Simply bend a growing stem down to the ground in the pot. Injure (a minor cut) the stem near a node, about 6 to 10 inches from the end and bury the injured part in soil, keeping the end part out of the soil. You can place a small stone there to keep the stem in soil and keep on watering when the soil dries out.

Check after 3 to 4 months to see if roots have developed. You can cut the stem from the parent Bougainvillea plant and plant it in a new position.

Propagating Bougainvillea from Seeds

Propagating Bougainvillea seeds is less common, but still, a decent method to go about the propagation of bougainvillea. In the autumn, bougainvillea might form seed pods inside the tiny white flower in its center.

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The planting process of growing Bougainvillea indoors

  • Bougainvillea performs well in a container where its roots are slightly restricted. When the Bougainvillea plant is large enough for repotting, move it to a container only one size larger. Use a regular potting soil without a high level of peat moss; too much peat retains moisture and may affect in root rot. Any container used for growing Bougainvillea plants must have at least one drainage hole. Install a trellis or maintain at planting time; installing one later may damage the roots.
  • When you are placing a Bougainvillea pot in the garden, do not maintain the container directly on top of the ground because the roots of the Bougainvillea plant will grow out the drainage holes. The source will go into the soil and locate the plant there. Therefore, put a trash container under the pot, or you can configure the Bougainvillea pot on an elevated surface, such as bricks or crate.
  • For the Bougainvillea container plant, you can feed a mix of water-soluble fertilizer. Add fertilizer when you water the plant.
  • The Bougainvillea needs to branch and encourage new growth. For that, you must pinch the soft tips of the Bougainvillea every month when it is actively growing.
  • Always clean a pair of clippers with a disinfectant before using them. You can use rubbing alcohol and always prune the Bougainvillea plant after it has finished blooming.
  • If you bring your potted Bougainvillea indoors, it might cease blooming if it does not obtain full sun. You can trim to Bougainvillea shape or thin it as you want. You can also prune it backless or aggressively or cut back to the bottom of the container.
  • Take the Bougainvillea plant pot out of the soil and then be careful to handle the roots so you do not damage them.
  • Plant it again in the larger sized pot or container, with ample drainage holes. And use a potting medium that drains well and does not hold on to moisture. A soilless mix works well for Bougainvillea pot care.

How and when to water Bougainvillea plants

  • Water sparingly as Bougainvillea plants produce too much leaf growth in place of flowers with too much water.
  • Over-watering can cause rot and weakening of the Bougainvillea plant.
  • If the plant receives too much water when the small buds appear from new growth, the bud will drop off and in its place, a thorn will increase.
  • To induce flowering, allow the Bougainvillea plant to dry and wilt for a few hours, and then water.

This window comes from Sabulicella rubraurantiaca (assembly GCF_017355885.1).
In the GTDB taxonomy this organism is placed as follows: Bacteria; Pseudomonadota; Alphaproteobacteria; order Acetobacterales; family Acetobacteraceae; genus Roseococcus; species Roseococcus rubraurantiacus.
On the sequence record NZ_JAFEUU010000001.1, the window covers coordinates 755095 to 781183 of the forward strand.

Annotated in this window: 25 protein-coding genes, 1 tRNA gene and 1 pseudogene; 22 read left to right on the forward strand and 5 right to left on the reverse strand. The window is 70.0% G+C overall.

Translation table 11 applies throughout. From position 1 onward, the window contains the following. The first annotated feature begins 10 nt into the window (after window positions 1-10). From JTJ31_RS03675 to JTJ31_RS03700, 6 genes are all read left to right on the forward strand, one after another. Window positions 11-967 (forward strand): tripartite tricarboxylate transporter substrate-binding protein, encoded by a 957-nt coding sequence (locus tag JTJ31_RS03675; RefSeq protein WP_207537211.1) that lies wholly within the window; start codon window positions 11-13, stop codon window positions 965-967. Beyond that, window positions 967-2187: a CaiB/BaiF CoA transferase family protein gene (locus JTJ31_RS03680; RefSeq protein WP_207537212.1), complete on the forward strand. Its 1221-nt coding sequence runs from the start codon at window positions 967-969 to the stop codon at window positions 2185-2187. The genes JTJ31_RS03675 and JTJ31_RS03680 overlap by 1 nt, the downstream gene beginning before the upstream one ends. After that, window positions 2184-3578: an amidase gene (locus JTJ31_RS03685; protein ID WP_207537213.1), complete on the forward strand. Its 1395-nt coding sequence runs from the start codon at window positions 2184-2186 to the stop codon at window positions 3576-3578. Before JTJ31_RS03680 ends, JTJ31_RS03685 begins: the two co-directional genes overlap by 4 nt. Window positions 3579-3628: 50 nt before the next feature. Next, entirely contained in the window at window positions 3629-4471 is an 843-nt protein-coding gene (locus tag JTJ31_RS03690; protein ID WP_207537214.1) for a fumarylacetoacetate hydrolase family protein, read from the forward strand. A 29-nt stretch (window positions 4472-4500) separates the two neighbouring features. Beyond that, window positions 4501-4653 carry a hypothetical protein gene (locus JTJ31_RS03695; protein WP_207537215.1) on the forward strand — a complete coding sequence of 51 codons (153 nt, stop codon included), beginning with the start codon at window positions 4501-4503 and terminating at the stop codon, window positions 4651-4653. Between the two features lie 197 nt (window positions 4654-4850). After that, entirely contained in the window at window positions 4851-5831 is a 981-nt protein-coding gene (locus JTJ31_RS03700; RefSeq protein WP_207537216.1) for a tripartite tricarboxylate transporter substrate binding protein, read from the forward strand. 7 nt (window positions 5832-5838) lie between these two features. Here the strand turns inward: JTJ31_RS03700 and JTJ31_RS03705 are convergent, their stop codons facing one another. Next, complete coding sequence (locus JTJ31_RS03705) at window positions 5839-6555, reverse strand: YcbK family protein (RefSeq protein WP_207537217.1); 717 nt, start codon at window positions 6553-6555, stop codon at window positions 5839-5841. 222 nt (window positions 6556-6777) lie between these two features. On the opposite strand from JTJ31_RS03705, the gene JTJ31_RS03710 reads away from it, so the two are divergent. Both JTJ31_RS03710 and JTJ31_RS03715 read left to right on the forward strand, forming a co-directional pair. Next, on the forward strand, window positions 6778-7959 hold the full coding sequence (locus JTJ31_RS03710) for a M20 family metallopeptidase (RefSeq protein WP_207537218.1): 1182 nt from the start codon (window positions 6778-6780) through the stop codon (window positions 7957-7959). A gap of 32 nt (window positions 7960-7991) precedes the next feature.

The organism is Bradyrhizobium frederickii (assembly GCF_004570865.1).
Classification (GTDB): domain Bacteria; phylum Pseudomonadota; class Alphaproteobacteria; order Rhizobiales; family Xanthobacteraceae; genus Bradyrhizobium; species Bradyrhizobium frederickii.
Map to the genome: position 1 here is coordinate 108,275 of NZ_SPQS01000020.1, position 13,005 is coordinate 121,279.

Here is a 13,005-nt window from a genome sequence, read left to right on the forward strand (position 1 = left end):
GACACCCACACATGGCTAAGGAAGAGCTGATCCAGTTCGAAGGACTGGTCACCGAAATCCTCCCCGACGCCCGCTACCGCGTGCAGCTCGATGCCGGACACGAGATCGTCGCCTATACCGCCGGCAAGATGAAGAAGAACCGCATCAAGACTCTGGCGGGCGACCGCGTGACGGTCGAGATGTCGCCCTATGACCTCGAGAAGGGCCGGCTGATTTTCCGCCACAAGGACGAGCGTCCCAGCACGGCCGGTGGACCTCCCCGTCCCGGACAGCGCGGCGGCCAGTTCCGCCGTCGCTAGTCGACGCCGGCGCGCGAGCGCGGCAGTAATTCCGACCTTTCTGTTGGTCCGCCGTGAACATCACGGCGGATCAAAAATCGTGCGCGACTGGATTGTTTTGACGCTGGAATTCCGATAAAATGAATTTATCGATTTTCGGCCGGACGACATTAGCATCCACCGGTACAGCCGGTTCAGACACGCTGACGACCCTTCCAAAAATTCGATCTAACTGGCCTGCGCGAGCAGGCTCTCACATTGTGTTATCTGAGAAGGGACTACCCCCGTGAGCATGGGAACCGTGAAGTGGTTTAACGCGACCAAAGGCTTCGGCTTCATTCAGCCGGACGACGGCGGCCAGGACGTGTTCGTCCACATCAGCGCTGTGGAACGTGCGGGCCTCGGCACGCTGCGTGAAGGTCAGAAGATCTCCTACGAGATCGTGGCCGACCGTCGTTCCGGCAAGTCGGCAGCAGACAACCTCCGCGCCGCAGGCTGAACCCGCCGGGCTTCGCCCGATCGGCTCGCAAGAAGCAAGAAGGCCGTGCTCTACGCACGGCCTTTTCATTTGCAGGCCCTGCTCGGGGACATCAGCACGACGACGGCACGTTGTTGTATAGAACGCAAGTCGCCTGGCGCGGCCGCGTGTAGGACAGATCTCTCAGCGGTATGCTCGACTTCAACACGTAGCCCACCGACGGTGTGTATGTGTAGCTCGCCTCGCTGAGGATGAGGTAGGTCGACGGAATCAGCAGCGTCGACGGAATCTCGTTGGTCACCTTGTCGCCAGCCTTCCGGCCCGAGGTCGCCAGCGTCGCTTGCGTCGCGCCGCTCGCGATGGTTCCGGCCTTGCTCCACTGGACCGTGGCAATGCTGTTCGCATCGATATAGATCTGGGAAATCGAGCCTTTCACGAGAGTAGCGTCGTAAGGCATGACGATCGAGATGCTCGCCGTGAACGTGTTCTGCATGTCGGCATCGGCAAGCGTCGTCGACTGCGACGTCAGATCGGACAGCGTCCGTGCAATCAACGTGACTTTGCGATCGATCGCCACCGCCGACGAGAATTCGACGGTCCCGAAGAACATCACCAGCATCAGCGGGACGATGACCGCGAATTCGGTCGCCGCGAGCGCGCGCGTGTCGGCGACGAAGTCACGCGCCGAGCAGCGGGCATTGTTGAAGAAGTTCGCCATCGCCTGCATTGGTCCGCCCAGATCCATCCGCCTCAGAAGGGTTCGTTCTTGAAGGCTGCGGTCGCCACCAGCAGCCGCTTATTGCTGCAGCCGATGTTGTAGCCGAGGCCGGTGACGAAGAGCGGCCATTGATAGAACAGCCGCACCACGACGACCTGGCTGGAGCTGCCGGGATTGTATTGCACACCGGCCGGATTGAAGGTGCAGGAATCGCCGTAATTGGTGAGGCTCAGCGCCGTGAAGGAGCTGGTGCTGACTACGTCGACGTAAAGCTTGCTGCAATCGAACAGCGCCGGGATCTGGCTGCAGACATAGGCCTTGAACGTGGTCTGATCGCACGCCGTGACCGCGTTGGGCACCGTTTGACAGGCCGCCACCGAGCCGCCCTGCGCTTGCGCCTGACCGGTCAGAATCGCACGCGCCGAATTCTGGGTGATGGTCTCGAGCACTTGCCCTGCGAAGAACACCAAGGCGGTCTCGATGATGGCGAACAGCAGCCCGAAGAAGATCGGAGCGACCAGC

The fertilize requirement for growing Bougainvillea indoors

Fertilize regularly and feed the plant a fertilizer every few months to keep the flowers blooming. Fertilizing too frequently can cause the plant to produce quite vigorously, so if you find that it’s getting too large, cut back on fertilizer.

Most Bougainvillea gardeners go with a 1:1:1 or a 2:1:2 fertilizers for regular fertilizing, not the high-phosphate fertilizer used at planting time. Organic or slow-release fertilizers are work best.

How to care Bougainvillea plants

  • The Bougainvillea plant care is very easy, even if the plant is growing in a pot.
  • Water a newly planted Bougainvillea plant frequently to keep the soil moist. Once the Bougainvillea plant is established, it blooms best if the soil is a little on the dry side.
  • Water the plant until liquid drips through the drainage hole, and then don’t water again until the potting mixture feels slightly dry. However, don’t allow the soil to become entirely dry because a water-stressed plant won’t bloom. Water the plant instantly if it looks wilted.
  • Bougainvillea is a heavy feeder and requires regular fertilization to generate blooms throughout the growing season.
  • You can use a water-soluble fertilizer mixed at half strength every 7 to 14 days, or apply a slow-release fertilizer in spring and midsummer.

Pests and disease of Bougainvillea plants

Bougainvillea is a fairly easy-care plant, but a few pests sometimes appear. Remove any bugs and damaged leaves when you have seen them, and look for symptoms that the plant has problems;

  • A sooty-looking mold may mean mealybugs are in the Bougainvillea plant. Remove any bugs you see with a cotton swab dipped in rubbing alcohol, or care for the plant with insecticidal soap as directed on the package.
  • Yellow spots on leaves or dropped leaves are some signs of scales. Insecticidal soap or horticultural oil mainly used as directed on the package will rid the plant of scales.
  • Wilted leaves or discolored leaves indicate aphids. You may see masses of the tiny green bugs on stems or leaves. Hose off the bugs with a strong spray from a hose, or wipe them off gently with a cotton swab.